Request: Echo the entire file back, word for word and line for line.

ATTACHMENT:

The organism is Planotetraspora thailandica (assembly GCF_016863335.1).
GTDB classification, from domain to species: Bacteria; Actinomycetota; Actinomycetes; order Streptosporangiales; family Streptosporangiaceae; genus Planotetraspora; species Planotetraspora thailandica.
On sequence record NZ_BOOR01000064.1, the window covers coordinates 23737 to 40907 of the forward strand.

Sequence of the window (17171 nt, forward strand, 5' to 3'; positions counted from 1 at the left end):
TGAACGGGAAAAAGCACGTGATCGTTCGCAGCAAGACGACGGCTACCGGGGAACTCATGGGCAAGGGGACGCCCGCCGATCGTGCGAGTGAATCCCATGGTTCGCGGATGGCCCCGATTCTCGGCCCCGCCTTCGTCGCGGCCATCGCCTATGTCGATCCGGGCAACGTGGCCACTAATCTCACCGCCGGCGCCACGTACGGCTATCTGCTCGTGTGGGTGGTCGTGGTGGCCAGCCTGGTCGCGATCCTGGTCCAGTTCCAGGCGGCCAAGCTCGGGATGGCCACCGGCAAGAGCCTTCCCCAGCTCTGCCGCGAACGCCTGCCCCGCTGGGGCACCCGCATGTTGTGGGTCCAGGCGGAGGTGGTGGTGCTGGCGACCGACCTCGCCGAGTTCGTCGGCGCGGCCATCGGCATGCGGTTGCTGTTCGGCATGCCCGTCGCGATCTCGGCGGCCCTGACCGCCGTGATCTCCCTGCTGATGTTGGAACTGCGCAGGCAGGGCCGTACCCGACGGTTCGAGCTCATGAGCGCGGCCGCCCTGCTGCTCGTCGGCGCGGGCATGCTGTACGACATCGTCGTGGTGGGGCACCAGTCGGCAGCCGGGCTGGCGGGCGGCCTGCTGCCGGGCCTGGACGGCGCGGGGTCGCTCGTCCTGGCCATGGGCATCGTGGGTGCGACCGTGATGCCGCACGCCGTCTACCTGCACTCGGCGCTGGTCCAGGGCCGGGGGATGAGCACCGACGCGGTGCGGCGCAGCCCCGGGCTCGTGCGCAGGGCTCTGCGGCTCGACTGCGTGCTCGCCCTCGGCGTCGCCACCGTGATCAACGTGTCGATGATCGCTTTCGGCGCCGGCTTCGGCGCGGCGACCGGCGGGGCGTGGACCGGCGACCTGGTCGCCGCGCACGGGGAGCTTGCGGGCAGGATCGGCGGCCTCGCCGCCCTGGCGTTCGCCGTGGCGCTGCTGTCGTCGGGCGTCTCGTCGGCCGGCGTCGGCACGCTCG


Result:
The organism is Planotetraspora thailandica (assembly GCF_016863335.1).
GTDB classification, from domain to species: Bacteria; Actinomycetota; Actinomycetes; order Streptosporangiales; family Streptosporangiaceae; genus Planotetraspora; species Planotetraspora thailandica.
On sequence record NZ_BOOR01000064.1, the window covers coordinates 23737 to 40907 of the forward strand.

Sequence of the window (17171 nt, forward strand, 5' to 3'; positions counted from 1 at the left end):
TGAACGGGAAAAAGCACGTGATCGTTCGCAGCAAGACGACGGCTACCGGGGAACTCATGGGCAAGGGGACGCCCGCCGATCGTGCGAGTGAATCCCATGGTTCGCGGATGGCCCCGATTCTCGGCCCCGCCTTCGTCGCGGCCATCGCCTATGTCGATCCGGGCAACGTGGCCACTAATCTCACCGCCGGCGCCACGTACGGCTATCTGCTCGTGTGGGTGGTCGTGGTGGCCAGCCTGGTCGCGATCCTGGTCCAGTTCCAGGCGGCCAAGCTCGGGATGGCCACCGGCAAGAGCCTTCCCCAGCTCTGCCGCGAACGCCTGCCCCGCTGGGGCACCCGCATGTTGTGGGTCCAGGCGGAGGTGGTGGTGCTGGCGACCGACCTCGCCGAGTTCGTCGGCGCGGCCATCGGCATGCGGTTGCTGTTCGGCATGCCCGTCGCGATCTCGGCGGCCCTGACCGCCGTGATCTCCCTGCTGATGTTGGAACTGCGCAGGCAGGGCCGTACCCGACGGTTCGAGCTCATGAGCGCGGCCGCCCTGCTGCTCGTCGGCGCGGGCATGCTGTACGACATCGTCGTGGTGGGGCACCAGTCGGCAGCCGGGCTGGCGGGCGGCCTGCTGCCGGGCCTGGACGGCGCGGGGTCGCTCGTCCTGGCCATGGGCATCGTGGGTGCGACCGTGATGCCGCACGCCGTCTACCTGCACTCGGCGCTGGTCCAGGGCCGGGGGATGAGCACCGACGCGGTGCGGCGCAGCCCCGGGCTCGTGCGCAGGGCTCTGCGGCTCGACTGCGTGCTCGCCCTCGGCGTCGCCACCGTGATCAACGTGTCGATGATCGCTTTCGGCGCCGGCTTCGGCGCGGCGACCGGCGGGGCGTGGACCGGCGACCTGGTCGCCGCGCACGGGGAGCTTGCGGGCAGGATCGGCGGCCTCGCCGCCCTGGCGTTCGCCGTGGCGCTGCTGTCGTCGGGCGTCTCGTCGGCCGGCGTCGGCACGCTCG